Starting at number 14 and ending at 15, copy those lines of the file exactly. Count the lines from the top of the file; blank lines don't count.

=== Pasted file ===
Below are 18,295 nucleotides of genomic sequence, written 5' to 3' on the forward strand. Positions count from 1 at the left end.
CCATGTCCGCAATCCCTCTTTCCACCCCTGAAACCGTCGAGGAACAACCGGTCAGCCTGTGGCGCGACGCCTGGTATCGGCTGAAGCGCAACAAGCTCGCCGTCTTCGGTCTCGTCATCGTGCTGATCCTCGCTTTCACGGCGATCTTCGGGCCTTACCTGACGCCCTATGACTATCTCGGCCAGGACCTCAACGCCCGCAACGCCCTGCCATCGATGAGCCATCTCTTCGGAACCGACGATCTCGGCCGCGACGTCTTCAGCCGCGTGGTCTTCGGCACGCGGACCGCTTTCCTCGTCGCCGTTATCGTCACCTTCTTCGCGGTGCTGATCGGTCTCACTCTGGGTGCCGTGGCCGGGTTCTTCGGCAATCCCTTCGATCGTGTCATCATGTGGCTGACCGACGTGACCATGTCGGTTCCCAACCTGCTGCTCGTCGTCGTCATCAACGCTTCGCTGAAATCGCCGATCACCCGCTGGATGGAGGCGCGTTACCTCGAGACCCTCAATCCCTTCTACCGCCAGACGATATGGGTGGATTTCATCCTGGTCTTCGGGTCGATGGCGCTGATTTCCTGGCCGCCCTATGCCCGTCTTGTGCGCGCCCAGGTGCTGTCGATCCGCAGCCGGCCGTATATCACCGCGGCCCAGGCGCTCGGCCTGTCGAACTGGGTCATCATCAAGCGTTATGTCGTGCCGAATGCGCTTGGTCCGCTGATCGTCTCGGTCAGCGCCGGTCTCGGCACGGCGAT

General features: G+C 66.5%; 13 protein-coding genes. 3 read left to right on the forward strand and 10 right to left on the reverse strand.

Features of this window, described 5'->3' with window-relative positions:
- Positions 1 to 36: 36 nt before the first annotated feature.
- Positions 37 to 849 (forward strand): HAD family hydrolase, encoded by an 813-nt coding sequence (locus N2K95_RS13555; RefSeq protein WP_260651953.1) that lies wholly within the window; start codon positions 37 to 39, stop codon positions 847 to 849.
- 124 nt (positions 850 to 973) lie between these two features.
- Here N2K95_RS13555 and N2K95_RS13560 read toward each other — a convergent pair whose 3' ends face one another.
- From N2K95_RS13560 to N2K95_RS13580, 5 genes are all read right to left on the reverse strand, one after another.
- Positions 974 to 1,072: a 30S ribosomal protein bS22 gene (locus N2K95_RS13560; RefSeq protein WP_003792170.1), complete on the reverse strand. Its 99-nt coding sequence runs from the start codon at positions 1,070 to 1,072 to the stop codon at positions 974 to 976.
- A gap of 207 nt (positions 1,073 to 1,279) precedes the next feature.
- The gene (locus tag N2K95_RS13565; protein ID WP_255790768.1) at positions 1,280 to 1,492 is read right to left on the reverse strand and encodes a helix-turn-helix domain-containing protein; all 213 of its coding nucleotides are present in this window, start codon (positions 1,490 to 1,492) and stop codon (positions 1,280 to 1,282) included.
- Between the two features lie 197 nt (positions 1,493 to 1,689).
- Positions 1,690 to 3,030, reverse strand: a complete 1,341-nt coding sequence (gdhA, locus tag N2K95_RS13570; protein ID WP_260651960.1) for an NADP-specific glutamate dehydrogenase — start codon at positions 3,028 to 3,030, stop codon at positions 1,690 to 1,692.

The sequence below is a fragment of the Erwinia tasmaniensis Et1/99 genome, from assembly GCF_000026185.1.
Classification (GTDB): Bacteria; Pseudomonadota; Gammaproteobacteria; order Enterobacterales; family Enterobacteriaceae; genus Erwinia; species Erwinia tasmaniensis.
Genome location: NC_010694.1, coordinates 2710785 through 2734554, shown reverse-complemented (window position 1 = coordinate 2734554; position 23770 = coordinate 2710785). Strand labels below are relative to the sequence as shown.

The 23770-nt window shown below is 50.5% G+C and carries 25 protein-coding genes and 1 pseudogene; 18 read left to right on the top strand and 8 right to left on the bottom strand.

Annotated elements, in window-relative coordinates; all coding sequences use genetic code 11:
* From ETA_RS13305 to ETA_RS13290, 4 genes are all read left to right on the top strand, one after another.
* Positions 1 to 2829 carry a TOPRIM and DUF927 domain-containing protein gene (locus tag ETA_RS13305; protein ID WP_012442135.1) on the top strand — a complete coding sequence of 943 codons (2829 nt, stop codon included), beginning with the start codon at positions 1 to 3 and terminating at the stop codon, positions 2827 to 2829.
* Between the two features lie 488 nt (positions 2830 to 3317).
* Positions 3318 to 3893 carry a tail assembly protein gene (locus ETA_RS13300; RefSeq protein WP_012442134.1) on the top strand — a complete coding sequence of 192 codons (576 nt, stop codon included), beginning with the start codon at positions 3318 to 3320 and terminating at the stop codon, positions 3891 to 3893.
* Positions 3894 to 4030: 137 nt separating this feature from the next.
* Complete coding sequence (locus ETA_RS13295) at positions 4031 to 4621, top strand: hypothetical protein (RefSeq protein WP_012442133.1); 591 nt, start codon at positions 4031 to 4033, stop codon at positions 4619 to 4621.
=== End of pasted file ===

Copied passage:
- Positions 1,690 to 3,030, reverse strand: a complete 1,341-nt coding sequence (gdhA, locus tag N2K95_RS13570; protein ID WP_260651960.1) for an NADP-specific glutamate dehydrogenase — start codon at positions 3,028 to 3,030, stop codon at positions 1,690 to 1,692.

The sequence below is a fragment of the Erwinia tasmaniensis Et1/99 genome, from assembly GCF_000026185.1.